# Need to help to solve an integral from quantum conductance

1. Aug 7, 2006

### skarthikselvan

Hi All,

While going through quantum conductnace derivation, I got stuck by an integral.

I = ((e*(h/2pi))/(m*pi)) Integral from 0 to infinity

dt / ( exp (((((h/2pi)^2 * t)/(2*m)) - Ef) / kT)) + 1)

I = (2e/h)*kT*ln(1 + exp(Ef/kT))

I am stuggling to find the answer. Any help will be appreciated.

Thanks
Karthikselvan

2. Aug 7, 2006

### VietDao29

Cannot really get what you are asking here...
Are you trying to evaluate:
$$\mathop{\int} \limits_{0} ^ {\infty} \frac{dt}{e ^ { \frac{ \frac{ \left( \frac{h}{2 \pi} \right) ^ 2 t}{2m} - Ef}{kT} + 1}}$$?
If that's what you mean, then what does the part before it: I = ((e*(h/2pi))/(m*pi)) have to do here? Is it also an integral? Or a constant?
Or do you mean:
Are you trying to evaluate:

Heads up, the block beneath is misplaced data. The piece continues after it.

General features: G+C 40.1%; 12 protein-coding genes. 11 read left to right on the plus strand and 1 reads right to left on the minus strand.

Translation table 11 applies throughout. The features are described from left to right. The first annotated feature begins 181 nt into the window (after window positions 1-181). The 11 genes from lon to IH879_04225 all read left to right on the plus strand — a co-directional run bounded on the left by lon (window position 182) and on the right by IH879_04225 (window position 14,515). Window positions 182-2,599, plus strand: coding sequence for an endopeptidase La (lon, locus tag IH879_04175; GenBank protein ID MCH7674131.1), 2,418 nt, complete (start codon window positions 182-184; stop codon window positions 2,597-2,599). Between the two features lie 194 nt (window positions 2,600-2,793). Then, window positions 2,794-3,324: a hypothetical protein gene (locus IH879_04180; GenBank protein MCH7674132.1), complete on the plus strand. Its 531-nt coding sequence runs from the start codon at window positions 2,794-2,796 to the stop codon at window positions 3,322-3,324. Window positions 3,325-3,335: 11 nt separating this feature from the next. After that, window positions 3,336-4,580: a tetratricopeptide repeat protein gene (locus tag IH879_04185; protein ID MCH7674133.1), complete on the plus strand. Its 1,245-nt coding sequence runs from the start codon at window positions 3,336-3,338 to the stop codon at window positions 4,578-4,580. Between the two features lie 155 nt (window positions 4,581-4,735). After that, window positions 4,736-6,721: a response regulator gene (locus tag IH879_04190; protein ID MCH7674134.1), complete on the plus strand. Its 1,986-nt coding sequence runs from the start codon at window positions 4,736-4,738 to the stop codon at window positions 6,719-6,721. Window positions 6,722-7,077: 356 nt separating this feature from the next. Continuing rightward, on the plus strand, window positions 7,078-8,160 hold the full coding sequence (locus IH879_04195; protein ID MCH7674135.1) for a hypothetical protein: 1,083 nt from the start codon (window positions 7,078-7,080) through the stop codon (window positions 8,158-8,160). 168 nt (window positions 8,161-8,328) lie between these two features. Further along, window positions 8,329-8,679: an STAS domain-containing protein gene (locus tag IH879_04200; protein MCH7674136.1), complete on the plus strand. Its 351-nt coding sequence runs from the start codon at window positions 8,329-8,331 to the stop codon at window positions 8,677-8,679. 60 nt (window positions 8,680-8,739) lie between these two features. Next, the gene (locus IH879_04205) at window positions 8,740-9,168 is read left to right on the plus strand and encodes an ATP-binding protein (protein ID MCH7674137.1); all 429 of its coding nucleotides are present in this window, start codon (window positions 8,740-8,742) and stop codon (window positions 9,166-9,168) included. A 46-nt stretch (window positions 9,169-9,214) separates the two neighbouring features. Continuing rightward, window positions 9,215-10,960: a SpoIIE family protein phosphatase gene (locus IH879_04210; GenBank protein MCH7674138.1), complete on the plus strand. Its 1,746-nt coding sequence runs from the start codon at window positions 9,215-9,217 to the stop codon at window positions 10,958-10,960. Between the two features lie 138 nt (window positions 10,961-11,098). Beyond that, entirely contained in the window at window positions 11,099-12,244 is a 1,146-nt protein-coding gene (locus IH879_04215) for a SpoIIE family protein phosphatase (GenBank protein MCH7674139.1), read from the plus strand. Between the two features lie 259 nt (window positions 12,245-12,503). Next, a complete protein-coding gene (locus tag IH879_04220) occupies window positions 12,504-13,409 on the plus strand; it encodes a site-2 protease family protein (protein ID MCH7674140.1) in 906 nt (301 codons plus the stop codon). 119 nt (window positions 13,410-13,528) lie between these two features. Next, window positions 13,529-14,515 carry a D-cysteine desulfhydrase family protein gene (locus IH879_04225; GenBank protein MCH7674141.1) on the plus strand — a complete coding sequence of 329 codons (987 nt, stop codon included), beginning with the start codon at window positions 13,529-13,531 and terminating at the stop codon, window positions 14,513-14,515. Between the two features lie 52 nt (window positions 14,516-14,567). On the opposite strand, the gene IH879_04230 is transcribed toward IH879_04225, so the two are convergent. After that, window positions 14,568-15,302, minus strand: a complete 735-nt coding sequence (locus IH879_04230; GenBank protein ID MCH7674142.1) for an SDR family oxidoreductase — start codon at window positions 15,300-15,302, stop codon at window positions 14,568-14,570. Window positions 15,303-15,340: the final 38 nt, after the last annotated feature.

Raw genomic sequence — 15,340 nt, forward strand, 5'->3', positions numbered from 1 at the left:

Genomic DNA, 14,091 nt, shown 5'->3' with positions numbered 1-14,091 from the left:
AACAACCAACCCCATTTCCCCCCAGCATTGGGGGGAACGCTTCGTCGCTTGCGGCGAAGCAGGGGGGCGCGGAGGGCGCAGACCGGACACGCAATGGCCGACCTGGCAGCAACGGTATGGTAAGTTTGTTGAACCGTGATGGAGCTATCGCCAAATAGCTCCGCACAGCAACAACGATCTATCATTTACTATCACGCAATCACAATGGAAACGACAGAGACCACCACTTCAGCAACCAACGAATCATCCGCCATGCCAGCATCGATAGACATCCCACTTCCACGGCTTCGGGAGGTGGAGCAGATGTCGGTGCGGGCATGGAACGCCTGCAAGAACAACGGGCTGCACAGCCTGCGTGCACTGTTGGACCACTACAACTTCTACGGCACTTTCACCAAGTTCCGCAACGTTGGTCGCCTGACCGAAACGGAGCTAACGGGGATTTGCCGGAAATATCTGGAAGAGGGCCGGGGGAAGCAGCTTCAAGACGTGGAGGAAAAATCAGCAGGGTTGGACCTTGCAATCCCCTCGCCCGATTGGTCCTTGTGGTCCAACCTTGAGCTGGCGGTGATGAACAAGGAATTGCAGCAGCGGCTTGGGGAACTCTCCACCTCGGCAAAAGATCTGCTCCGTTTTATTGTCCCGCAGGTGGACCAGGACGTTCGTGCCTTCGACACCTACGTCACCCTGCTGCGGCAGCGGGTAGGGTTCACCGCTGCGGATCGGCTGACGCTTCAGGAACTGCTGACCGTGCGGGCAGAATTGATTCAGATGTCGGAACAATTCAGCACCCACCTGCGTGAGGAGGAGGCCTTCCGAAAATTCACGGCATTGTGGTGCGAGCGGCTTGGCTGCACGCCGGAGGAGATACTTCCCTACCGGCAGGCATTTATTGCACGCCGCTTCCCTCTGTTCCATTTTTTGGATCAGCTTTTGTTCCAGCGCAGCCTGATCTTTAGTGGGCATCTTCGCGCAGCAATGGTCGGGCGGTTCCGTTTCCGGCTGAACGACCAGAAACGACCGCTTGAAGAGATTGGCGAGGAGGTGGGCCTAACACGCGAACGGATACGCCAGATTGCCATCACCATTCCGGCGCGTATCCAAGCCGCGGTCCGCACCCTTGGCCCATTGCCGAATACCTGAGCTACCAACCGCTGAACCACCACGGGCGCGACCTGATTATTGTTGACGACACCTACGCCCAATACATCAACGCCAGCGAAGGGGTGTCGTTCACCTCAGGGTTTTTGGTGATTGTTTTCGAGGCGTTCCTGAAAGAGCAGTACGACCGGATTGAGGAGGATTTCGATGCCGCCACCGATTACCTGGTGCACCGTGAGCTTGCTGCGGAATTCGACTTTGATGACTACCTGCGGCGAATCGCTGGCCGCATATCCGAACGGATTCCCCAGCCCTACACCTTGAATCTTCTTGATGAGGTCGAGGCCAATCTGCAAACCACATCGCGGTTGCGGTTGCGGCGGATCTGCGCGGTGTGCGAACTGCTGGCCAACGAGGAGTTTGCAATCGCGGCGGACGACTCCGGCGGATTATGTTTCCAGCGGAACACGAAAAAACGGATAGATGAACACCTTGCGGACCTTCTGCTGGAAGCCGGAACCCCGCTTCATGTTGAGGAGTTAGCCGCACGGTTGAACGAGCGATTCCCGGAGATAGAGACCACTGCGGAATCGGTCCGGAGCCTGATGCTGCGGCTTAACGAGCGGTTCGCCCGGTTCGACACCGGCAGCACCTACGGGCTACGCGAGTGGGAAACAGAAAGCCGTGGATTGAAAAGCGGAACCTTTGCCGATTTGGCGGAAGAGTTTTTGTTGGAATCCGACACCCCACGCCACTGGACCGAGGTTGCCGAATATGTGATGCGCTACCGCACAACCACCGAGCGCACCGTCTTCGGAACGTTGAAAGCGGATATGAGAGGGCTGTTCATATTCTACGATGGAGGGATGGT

$$I = \frac{e ^ {\frac{h}{2 \pi}}}{2m} \mathop{\int} \limits_{0} ^ {\infty} \frac{dt}{e ^ {\frac{\frac{ \left( \frac{h}{2 \pi} \right) ^ 2 t}{2m} - Ef}{kT} + 1}}$$?

Last edited: Aug 7, 2006
3. Aug 7, 2006

### Data

I think $e$ is the electronic charge (hence the exp notation later on), it looks like he's trying to calculate a charge density (the integrand is the Fermi-Dirac distribution for average number of fermions in a given state).

To evaluate

$$\int_0^\infty \frac{1}{e^{\frac{ax-b}{c}} + 1}dx$$

where a,b,c > 0, just sub

$$u = e^{\frac{ax-b}{c}}.$$

Then $\frac{c}{au}du = dx$, and when $x=0$ you get $u = e^{-b/c}$, so the integral is

$$\int_{e^{-b/c}}^\infty \frac{c}{au(u+1)}du.$$

You can split the integrand up by partial fractions:

$$\frac{1}{u(u+1)} = \frac{1}{u} - \frac{1}{u+1},$$

and I think you should be able to finish from there (you'll need to simplify a bit after integrating to get to the form of the answer you posted above, but it's right)

Last edited: Aug 7, 2006
4. Aug 11, 2006

### skarthikselvan

Thanks Data. I am able to get the answer after following your suggestions.